Early in the season, I thought Beckham might be traded at the deadline and warranted a nice, little return for the Braves. Since Beckham’s return from the disabled list on July 7th however, his trade value has nearly gone out the window. In 69 plate appearances, he’s slashing .175/.246/.317. Not many contenders are going to find that a valuable asset to their respective teams. There is hope, however. If Beckham can regain what he was doing from Opening Day to June 1st, teams will find great value in him as a utility infielder. At this point, expect to see Beckham in Atlanta for the rest of the 2016 season with a chance at resigning with Atlanta for a two-year deal this offseason.
Jeff Francoeur – LF
The non-roster invitee from Spring Training 2016 actually generated some trade interest from other clubs, but the Braves felt that Francoeur’s leadership and clubhouse character were too good to simply be given away. Coppolella told Francoeur that he had no interest in trading him and it was reported that in order to let go of Francoeur, the Braves would need a team’s Top 10 prospect. Teams bluffed and Francoeur stayed. Francoer might pass through waivers, but that doesn’t mean he’ll go anywhere. The only way that Francoeur leaves Atlanta is if a team in playoff contention gets desperate enough for a guy that can hit left-handed pitching, which he can do. The former rookie phenom does not hit right-handers well at all, however. His slash against righties is a paltry .220/.254/.350. If a team figures it needs a bat that mashes left-handers bad enough, then Francoeur might be gone.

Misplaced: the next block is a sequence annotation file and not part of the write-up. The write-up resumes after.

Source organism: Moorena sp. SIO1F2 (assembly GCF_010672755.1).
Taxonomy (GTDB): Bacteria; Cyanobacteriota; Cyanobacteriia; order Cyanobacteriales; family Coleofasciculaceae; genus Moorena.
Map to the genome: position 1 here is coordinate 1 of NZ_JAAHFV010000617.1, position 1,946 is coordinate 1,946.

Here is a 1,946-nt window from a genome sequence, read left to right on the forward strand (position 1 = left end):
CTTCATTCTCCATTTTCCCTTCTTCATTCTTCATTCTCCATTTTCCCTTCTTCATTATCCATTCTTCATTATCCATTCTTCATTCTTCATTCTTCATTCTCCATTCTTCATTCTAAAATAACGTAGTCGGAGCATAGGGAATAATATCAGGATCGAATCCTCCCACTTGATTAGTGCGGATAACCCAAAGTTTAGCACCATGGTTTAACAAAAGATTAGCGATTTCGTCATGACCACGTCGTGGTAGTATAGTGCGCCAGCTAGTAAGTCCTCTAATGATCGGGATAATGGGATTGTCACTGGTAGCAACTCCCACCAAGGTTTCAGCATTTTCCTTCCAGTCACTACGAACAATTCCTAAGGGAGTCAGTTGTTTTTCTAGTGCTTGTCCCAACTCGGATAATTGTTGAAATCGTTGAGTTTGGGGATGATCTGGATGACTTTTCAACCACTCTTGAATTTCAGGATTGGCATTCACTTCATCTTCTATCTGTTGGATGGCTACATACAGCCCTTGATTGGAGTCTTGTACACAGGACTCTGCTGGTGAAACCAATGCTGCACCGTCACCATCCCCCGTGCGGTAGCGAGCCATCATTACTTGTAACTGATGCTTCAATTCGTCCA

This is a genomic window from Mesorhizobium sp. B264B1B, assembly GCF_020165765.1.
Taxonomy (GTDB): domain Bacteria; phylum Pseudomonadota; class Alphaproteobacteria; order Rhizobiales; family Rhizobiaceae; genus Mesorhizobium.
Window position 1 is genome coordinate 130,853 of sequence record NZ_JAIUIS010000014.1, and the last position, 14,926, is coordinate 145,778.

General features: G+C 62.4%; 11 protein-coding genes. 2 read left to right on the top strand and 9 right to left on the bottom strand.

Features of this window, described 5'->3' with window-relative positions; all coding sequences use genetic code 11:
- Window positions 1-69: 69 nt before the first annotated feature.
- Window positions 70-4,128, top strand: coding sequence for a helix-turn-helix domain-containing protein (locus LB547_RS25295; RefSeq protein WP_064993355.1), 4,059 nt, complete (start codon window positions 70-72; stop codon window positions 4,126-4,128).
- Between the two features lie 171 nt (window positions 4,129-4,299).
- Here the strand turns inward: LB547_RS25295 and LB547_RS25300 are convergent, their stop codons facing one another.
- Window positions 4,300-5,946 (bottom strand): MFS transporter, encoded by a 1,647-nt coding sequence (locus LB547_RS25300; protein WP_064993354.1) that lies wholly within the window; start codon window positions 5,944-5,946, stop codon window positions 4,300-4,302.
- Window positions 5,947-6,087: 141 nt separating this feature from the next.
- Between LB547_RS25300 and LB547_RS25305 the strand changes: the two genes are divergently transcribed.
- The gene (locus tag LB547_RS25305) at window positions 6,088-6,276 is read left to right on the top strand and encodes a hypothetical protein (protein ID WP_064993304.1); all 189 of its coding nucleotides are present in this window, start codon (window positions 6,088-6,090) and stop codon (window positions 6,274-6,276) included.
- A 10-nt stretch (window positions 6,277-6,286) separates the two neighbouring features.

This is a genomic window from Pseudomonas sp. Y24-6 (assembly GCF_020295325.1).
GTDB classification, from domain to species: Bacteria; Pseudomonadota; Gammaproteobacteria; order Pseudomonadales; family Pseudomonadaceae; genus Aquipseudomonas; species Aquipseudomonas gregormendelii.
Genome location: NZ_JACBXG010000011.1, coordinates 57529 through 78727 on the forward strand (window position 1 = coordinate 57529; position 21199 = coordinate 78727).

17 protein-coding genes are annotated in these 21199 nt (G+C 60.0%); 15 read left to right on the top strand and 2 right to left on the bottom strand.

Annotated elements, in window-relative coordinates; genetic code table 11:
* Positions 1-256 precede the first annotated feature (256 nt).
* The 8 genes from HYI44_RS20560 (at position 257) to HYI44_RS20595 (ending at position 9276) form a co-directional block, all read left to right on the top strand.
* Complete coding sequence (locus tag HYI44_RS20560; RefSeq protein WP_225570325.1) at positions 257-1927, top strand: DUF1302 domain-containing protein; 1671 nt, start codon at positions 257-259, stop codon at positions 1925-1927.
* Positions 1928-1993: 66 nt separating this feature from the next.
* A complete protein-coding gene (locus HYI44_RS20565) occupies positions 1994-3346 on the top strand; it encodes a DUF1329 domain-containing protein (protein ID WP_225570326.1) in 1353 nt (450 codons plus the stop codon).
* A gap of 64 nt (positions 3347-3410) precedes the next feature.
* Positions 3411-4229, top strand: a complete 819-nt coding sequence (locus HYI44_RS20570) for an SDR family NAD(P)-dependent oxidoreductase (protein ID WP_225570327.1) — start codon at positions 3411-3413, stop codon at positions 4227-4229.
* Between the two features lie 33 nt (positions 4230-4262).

As from the looks of it however, expect Francoeur to remain in Atlanta this season and probably resigning in the offseason.
Hunter Cervenka – LHP
Cervenka is an interesting candidate for the waiver period. The 26-year-old lefty picked up some trade interest towards the end of the deadline, but nothing materialized. Cervenka still has five years of control remaining and is absolutely brutal on left-handed batters holding them to a .556 OPS. He’s not bad against right handers either, as their OPS is .735, but he does struggle with control, which leads to a lot of his issues. The Braves might value Cervenka as more than a LOOGY (lefty one out only guy), but other teams might not. There’s not much chance that he passes through waivers when you factor in his success and affordability, but he is a name to watch, nonetheless.
Not all of these players will be traded. Heck, none of them might be, if the Braves don’t feel like they will get enough back for them. It’s an interesting list to keep an eye on, however. There are players with value on the Braves roster and can be had for the right price.